The MacroMonitor Market Trends Newsletter from Consumer Financial Decisions (CFD) highlights topical news and trends of interest to you and your colleagues.
Boomers Retirees Contribute to Deflation
The United States faces a "demographic cliff," according to author Harry Dent. Between 2014 and 2019, many Older Boomers will retire, and relatively few young families (Millennials) will enter earning and spending life stages. Dent refers to this period as "the great deflation"; he predicts that, on the basis of demographics alone, the economy won't shift back to growth until about 2023.
The ability of Older Boomers (currently between the ages of 61 and 68) to retire depends on more than assets and liabilities (see the March 2014 MacroMonitor Market Trends Newsletter). For the majority of households, retirement is also dependent on sufficient cash flow—reliable sources of income—and modest fixed expenses. As Boomers cut spending in order to live on a fixed income, many of the "best" US consumers will all but disappear. The number of transactions, the need for credit, and the ability to save or invest, for example, will not grow. In fact, the number is quite likely to decline.
As retirement shifts from the line-in-the-sand event for the Silent and Greatest Generations to a transitional stage lasting ten years or more, Older Boomers will split into two groups: People who can afford to retire at the official retirement age and people who cannot afford to do so. Income for nonretired and retired households differs greatly for households with heads (HHHs) in their sixties and younger, in comparison with retired households with heads of the same age. The household-income gap between nonretired and retired households disappears when HHHs reach their early seventies. However, household spending is consistently lower for retired households than for nonretired households—households that are not currently retired will be reducing expenditures.
Households that do retire are presumably more confident about their income than are households that do not retire. Over three in five Older Boomers household heads are focused on the ability to live on a fixed income. Slightly more than three in five (net) agree they will rely on Social Security for their retirement. Fewer than two in five are 100% vested in a defined-benefit pension plan.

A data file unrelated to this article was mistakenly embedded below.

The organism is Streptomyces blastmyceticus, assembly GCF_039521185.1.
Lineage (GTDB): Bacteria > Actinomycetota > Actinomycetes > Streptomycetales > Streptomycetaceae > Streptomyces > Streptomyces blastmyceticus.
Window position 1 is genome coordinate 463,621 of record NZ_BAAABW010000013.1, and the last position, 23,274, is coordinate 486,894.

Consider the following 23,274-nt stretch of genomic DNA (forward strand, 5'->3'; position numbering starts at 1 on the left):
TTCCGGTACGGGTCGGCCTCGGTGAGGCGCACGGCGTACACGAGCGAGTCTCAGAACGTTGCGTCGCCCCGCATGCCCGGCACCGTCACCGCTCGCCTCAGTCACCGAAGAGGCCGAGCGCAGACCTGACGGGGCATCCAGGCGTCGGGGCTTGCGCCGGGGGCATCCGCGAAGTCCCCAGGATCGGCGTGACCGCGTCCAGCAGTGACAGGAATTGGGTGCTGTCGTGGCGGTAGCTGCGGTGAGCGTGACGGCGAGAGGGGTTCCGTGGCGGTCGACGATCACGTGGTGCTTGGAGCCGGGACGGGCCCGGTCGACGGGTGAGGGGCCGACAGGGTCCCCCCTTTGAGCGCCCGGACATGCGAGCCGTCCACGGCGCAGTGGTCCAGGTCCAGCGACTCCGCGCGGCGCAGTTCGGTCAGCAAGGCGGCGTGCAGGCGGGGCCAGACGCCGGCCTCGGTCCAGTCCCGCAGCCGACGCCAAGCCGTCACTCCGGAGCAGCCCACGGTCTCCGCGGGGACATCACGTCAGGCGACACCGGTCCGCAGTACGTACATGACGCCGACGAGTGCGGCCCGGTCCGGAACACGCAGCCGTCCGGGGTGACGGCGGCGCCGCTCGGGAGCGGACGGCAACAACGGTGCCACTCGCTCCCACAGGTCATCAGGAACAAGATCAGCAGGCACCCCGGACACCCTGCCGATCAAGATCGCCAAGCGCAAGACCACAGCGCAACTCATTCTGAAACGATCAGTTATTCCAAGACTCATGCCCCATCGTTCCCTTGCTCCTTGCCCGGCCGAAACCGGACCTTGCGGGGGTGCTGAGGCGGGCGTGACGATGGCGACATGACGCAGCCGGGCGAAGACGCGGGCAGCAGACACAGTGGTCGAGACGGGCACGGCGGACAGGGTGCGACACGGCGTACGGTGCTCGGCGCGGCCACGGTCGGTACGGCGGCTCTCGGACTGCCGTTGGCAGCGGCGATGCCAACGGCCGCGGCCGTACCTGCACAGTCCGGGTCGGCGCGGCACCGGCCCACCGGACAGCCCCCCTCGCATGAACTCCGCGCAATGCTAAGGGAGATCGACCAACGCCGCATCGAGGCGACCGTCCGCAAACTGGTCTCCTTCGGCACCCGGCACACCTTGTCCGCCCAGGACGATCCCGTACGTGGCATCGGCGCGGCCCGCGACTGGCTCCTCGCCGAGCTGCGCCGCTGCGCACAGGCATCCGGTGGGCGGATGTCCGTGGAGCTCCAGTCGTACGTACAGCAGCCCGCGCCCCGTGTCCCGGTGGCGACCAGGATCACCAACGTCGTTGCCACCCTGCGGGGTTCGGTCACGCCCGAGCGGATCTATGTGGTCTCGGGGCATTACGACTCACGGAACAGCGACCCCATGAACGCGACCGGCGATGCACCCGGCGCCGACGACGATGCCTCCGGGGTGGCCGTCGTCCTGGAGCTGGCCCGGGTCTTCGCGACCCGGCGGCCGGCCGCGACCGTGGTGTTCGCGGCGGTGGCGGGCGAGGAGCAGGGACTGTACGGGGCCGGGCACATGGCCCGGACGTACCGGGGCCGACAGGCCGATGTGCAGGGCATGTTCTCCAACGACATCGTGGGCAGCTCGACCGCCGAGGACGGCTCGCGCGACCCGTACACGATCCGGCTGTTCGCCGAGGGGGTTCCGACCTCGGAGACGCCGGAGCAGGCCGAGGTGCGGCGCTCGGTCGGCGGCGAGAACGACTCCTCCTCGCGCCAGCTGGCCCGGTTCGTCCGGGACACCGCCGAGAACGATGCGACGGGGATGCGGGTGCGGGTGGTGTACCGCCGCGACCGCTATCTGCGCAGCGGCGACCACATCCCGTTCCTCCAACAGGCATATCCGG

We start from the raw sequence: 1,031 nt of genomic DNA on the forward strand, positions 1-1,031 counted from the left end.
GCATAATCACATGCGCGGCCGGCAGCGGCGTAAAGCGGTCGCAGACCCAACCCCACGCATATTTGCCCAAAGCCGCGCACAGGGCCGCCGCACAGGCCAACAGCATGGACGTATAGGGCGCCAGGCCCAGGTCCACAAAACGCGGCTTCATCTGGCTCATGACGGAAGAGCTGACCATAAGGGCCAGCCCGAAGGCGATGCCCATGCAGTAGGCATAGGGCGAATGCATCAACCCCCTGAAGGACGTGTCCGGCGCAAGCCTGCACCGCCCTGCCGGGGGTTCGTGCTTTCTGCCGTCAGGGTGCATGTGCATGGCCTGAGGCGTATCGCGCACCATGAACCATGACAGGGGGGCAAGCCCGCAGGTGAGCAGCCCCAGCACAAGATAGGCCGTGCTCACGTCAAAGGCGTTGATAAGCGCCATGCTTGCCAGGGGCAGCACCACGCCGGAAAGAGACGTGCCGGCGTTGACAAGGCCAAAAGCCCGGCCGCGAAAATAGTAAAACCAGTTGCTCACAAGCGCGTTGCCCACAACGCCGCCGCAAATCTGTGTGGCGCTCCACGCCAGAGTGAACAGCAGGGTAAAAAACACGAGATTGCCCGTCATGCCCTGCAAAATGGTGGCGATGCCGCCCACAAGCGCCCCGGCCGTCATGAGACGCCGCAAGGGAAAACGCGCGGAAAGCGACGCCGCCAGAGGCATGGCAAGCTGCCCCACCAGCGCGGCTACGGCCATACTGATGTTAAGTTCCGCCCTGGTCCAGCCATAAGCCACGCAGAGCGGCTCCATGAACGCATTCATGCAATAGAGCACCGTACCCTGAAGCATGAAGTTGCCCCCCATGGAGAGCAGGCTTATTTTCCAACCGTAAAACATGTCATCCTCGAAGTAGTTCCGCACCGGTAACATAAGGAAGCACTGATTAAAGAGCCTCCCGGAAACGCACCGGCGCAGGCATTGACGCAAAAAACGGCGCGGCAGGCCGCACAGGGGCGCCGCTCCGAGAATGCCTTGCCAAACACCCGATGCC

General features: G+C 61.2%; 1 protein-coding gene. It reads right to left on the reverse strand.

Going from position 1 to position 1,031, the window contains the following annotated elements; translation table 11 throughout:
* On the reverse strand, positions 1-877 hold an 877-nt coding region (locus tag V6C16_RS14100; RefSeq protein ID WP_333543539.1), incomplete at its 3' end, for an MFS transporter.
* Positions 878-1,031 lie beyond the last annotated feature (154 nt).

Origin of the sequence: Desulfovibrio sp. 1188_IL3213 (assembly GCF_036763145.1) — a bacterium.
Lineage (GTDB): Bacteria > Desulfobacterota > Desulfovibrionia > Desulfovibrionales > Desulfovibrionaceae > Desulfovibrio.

Because of the impact of the recent recession and deflation, market uncertainty, and risk aversion, the rote prescription for retirement no longer applies. The Boomers represent the vanguard of a split. More Older Boomers than Younger Boomers were positioned to take advantage of the stock and real estate markets in the 1970s and 1980s; they are also more likely to have pensions. Many of these households will be able to retire in relative comfort and security. Overall, Younger Boomers have fewer assets and pensions and more debts than do Older Boomers; more of these households than previously will struggle to reduce spending and live on fixed income. As a result, retailers and financial-services providers will be challenged to make up profit shortfalls. As the meaning of retirement changes, modern retirees will be challenged to find products and providers that will specifically serve their retirement needs.
If this market segment is important to the future of your business:
MacroMonitor subscribers may request a package of custom, edited data tables and charts that profile nonretired and retired households.
In addition, from their CFD client-landing page, subscribers may:
- Access the April 2014 Segment Summary, Recently Retired Households.
- Download the April 2014 Dirty Dozen—a dozen annotated graphic-analysis slides that pertain to Older Boomers and retirement.
- Schedule a full presentation about these households, including a customized and proprietary Q&A session. Contact us to schedule your presentation.
If you are not a MacroMonitor subscriber but would like more information about nonretired and retired households, please contact us for package information and pricing.